Orson Scott Card Joins NOM Board

Jim Burroway

April 21st, 2009

The National Organization for Marriage — the folks who brought you the much-mocked “Gathering Storm” ad — have taken on a real nutcase as the newest member of their board of directors. Joining the board and representing the LDS church is science fiction author and Mormon Times columnist Orson Scott Card. He replaces Matthew Holland, who is the son of a member of the LDS church’s Quorum of the Twelve, who recently stepped down from the board.

Last summer, Orson Scott Card called for the overthrow of civil government if California’s Proposition 8 had failed. Writing for the Mormon Times, he said:

Regardless of law, marriage has only one definition, and any government that attempts to change it is my mortal enemy. I will act to destroy that government and bring it down …

In 2004, Card tried to address the argument that same-sex marriage would somehow diminish his marriage. That’s an argument that many anti-gay activists have had a hard time articulating. Most would concede, “Well, of course it wouldn’t affect my marriage,” but Card was game to give the argument a go. Claiming to have “gay friends” of his own, this is what he came up with:

But homosexual “marriage” is an act of intolerance. It is an attempt to eliminate any special preference for marriage in society — to erase the protected status of marriage in the constant balancing act between civilization and individual reproduction.

So if my friends insist on calling what they do “marriage,” they are not turning their relationship into what my wife and I have created, because no court has the power to change what their relationship actually is.

Instead they are attempting to strike a death blow against the well-earned protected status of our, and every other, real marriage.

They steal from me what I treasure most, and gain for themselves nothing at all. They won’t be married. They’ll just be playing dress-up in their parents’ clothes.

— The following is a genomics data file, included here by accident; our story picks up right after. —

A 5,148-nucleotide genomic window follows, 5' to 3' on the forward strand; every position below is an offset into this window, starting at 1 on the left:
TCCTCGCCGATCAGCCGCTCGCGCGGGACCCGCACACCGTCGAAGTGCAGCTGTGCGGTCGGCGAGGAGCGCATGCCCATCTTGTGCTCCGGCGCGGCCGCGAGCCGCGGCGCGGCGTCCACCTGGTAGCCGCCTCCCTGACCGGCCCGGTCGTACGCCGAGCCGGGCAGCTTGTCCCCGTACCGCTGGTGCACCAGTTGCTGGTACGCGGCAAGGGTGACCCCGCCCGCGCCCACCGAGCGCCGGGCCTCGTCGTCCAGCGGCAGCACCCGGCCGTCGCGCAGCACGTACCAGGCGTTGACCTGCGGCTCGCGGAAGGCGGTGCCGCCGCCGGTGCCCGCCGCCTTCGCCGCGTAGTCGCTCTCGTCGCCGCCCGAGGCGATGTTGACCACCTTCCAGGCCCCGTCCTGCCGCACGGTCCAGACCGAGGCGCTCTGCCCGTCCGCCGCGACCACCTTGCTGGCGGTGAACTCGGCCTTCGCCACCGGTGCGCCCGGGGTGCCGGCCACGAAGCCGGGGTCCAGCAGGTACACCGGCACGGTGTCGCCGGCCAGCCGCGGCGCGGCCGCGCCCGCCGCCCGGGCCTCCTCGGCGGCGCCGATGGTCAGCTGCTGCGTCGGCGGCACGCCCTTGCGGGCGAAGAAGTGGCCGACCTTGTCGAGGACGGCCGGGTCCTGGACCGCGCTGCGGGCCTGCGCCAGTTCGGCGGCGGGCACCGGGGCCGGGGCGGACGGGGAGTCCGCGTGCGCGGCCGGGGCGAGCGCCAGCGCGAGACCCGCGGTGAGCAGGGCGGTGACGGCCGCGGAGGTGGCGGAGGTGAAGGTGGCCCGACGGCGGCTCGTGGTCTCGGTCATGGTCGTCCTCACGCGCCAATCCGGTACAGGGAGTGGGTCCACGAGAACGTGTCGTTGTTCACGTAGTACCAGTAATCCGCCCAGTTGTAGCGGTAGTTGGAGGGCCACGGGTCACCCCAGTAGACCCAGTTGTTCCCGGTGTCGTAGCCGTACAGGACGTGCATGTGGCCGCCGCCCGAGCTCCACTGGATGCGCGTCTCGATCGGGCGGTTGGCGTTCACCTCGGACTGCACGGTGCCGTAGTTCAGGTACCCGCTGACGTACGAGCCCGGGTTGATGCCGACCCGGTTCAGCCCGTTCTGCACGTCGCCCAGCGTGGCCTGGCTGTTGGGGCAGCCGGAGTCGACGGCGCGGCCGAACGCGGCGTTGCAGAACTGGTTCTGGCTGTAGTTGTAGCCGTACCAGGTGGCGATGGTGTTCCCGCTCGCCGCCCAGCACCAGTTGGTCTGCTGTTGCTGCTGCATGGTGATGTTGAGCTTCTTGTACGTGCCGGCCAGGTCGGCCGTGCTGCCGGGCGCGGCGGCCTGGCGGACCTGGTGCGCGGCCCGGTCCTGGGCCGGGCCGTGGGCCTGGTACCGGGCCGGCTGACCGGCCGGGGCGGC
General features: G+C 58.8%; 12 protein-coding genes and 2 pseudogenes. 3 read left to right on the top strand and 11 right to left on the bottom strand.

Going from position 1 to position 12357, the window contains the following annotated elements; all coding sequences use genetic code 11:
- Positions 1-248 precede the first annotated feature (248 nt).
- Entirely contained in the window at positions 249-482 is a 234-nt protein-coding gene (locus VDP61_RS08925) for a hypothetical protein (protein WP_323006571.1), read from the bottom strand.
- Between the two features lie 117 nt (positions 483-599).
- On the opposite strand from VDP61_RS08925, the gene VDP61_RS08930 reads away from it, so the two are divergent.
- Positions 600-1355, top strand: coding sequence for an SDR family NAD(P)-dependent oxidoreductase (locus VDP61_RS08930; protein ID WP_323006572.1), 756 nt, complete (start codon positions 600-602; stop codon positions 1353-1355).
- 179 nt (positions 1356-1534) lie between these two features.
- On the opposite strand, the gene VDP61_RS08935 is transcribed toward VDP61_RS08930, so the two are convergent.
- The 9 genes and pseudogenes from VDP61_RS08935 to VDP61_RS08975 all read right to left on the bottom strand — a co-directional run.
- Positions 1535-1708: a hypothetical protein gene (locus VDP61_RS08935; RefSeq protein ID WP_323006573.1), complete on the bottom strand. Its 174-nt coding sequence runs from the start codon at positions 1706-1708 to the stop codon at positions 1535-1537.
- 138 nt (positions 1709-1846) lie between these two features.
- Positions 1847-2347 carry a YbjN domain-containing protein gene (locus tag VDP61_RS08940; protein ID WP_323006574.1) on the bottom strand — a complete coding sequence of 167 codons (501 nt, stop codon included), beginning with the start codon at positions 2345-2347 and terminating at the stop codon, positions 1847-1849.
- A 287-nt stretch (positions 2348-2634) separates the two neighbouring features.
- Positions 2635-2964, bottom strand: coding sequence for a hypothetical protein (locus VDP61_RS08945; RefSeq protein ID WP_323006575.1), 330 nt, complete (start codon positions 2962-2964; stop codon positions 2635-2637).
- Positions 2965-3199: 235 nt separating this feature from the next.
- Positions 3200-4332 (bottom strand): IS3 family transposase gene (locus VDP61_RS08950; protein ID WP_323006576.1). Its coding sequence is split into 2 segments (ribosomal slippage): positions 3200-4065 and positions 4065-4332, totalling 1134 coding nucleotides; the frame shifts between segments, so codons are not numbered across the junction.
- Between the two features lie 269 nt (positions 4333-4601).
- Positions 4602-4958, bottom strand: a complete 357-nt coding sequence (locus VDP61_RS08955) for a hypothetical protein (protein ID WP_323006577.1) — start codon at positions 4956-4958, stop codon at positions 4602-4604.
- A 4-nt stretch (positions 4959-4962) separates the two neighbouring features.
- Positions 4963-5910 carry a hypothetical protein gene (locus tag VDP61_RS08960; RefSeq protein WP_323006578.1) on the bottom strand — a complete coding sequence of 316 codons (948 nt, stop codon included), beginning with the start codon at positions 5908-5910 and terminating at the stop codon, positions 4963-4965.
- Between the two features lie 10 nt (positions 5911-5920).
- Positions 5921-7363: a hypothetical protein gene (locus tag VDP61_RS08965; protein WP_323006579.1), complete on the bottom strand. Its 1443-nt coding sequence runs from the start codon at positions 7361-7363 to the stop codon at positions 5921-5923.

He also thinks he understand why we want same-sex marriage. Raising the most-gays-are-gay-because-they-were-molested canard, he writes:

The dark secret of homosexual society — the one that dares not speak its name — is how many homosexuals first entered into that world through a disturbing seduction or rape or molestation or abuse, and how many of them yearn to get out of the homosexual community and live normally.

It’s that desire for normality, that discontent with perpetual adolescent sexuality, that is at least partly behind this hunger for homosexual “marriage.”

So this is just a small glimpse into the psyche of NOM’s newest board member. Maybe that explains the “Gathering Storm” ad. Scott may well have provided the script. Meanwhile, the parodies keep on coming:

Emily K

April 21st, 2009

Someone once recommended the book Songmaster to me because I’m writing a comic book (which will probably end up being 1,000 pages long) based on a society that is music-centered. I looked up the wiki synopsis and immediately dismissed it as garbage the moment I learned that the entire book equates homosexuality with pedophilia. The character who is sexually attracted to the boy (the protagonist) describes himself as “bisexual” or something.

Moments later I found out the author, OSC, was a Mormon. That explained it plenty for me.


April 21st, 2009

Seems a strange time for a highish-profile person to “hitch” himself to this organization, right in the middle of all this public ridicule of their ad!


April 21st, 2009

I wonder what he means by:

“they are attempting to strike a death blow against the well-earned protected status of our, and every other, real marriage”

Does he mean that straight couples earn their marriage privileges personally? that whole heterosexual relationship thing is such a chore that they need special brownie points?

or does he mean that straight people earned marriage privileges politically? that they have gotten out on the streets to demand marriage rights that are now THEIRS . . . he may have an argument there, but certainly gay&lesbian partnered people sharing in those privileges won’t “strike a death blow” to civil marriage.

For an multiple-award-winning novelist he doesn’t do written political argument very well!


April 21st, 2009

If Orson actually has a gay friend, they need to be turned over to EXODUS.


April 22nd, 2009

Yeah, a “multiple-award-winning novelist” who thinks he can be an authority on homosexuality.

His ego will crush in on itself eventually.

This is similar to how the LDS Church tries to distance itself from “formally” being connected to NARTH.

Brian Torwelle

April 22nd, 2009